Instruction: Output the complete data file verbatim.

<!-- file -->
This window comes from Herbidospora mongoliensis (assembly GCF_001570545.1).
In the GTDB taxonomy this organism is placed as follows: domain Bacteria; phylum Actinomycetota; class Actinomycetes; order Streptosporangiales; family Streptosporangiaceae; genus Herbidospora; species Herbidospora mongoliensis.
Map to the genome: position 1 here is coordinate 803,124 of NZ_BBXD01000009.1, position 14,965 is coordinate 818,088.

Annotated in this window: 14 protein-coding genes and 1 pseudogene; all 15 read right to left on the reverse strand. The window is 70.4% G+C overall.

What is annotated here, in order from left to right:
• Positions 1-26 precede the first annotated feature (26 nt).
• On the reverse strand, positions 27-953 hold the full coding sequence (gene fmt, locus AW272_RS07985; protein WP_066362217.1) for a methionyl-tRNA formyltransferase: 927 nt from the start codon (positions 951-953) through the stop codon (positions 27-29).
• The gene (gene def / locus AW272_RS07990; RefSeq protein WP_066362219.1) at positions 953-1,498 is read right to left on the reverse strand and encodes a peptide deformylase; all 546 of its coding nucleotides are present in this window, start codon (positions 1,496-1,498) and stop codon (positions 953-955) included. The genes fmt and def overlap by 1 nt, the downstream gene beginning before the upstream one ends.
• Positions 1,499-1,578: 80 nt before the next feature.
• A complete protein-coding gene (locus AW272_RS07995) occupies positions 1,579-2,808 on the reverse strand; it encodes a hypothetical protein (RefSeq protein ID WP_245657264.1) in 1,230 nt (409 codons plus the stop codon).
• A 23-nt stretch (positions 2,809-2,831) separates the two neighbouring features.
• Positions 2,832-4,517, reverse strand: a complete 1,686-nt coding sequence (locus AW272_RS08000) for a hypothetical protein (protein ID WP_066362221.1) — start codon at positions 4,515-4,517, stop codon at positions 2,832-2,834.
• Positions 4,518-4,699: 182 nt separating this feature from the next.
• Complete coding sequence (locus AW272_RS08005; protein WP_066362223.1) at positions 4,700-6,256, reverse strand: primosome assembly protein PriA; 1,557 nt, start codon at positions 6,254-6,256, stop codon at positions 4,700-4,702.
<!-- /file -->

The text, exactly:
This window comes from Herbidospora mongoliensis (assembly GCF_001570545.1).
In the GTDB taxonomy this organism is placed as follows: domain Bacteria; phylum Actinomycetota; class Actinomycetes; order Streptosporangiales; family Streptosporangiaceae; genus Herbidospora; species Herbidospora mongoliensis.
Map to the genome: position 1 here is coordinate 803,124 of NZ_BBXD01000009.1, position 14,965 is coordinate 818,088.

Annotated in this window: 14 protein-coding genes and 1 pseudogene; all 15 read right to left on the reverse strand. The window is 70.4% G+C overall.

What is annotated here, in order from left to right:
• Positions 1-26 precede the first annotated feature (26 nt).
• On the reverse strand, positions 27-953 hold the full coding sequence (gene fmt, locus AW272_RS07985; protein WP_066362217.1) for a methionyl-tRNA formyltransferase: 927 nt from the start codon (positions 951-953) through the stop codon (positions 27-29).
• The gene (gene def / locus AW272_RS07990; RefSeq protein WP_066362219.1) at positions 953-1,498 is read right to left on the reverse strand and encodes a peptide deformylase; all 546 of its coding nucleotides are present in this window, start codon (positions 1,496-1,498) and stop codon (positions 953-955) included. The genes fmt and def overlap by 1 nt, the downstream gene beginning before the upstream one ends.
• Positions 1,499-1,578: 80 nt before the next feature.
• A complete protein-coding gene (locus AW272_RS07995) occupies positions 1,579-2,808 on the reverse strand; it encodes a hypothetical protein (RefSeq protein ID WP_245657264.1) in 1,230 nt (409 codons plus the stop codon).
• A 23-nt stretch (positions 2,809-2,831) separates the two neighbouring features.
• Positions 2,832-4,517, reverse strand: a complete 1,686-nt coding sequence (locus AW272_RS08000) for a hypothetical protein (protein ID WP_066362221.1) — start codon at positions 4,515-4,517, stop codon at positions 2,832-2,834.
• Positions 4,518-4,699: 182 nt separating this feature from the next.
• Complete coding sequence (locus AW272_RS08005; protein WP_066362223.1) at positions 4,700-6,256, reverse strand: primosome assembly protein PriA; 1,557 nt, start codon at positions 6,254-6,256, stop codon at positions 4,700-4,702.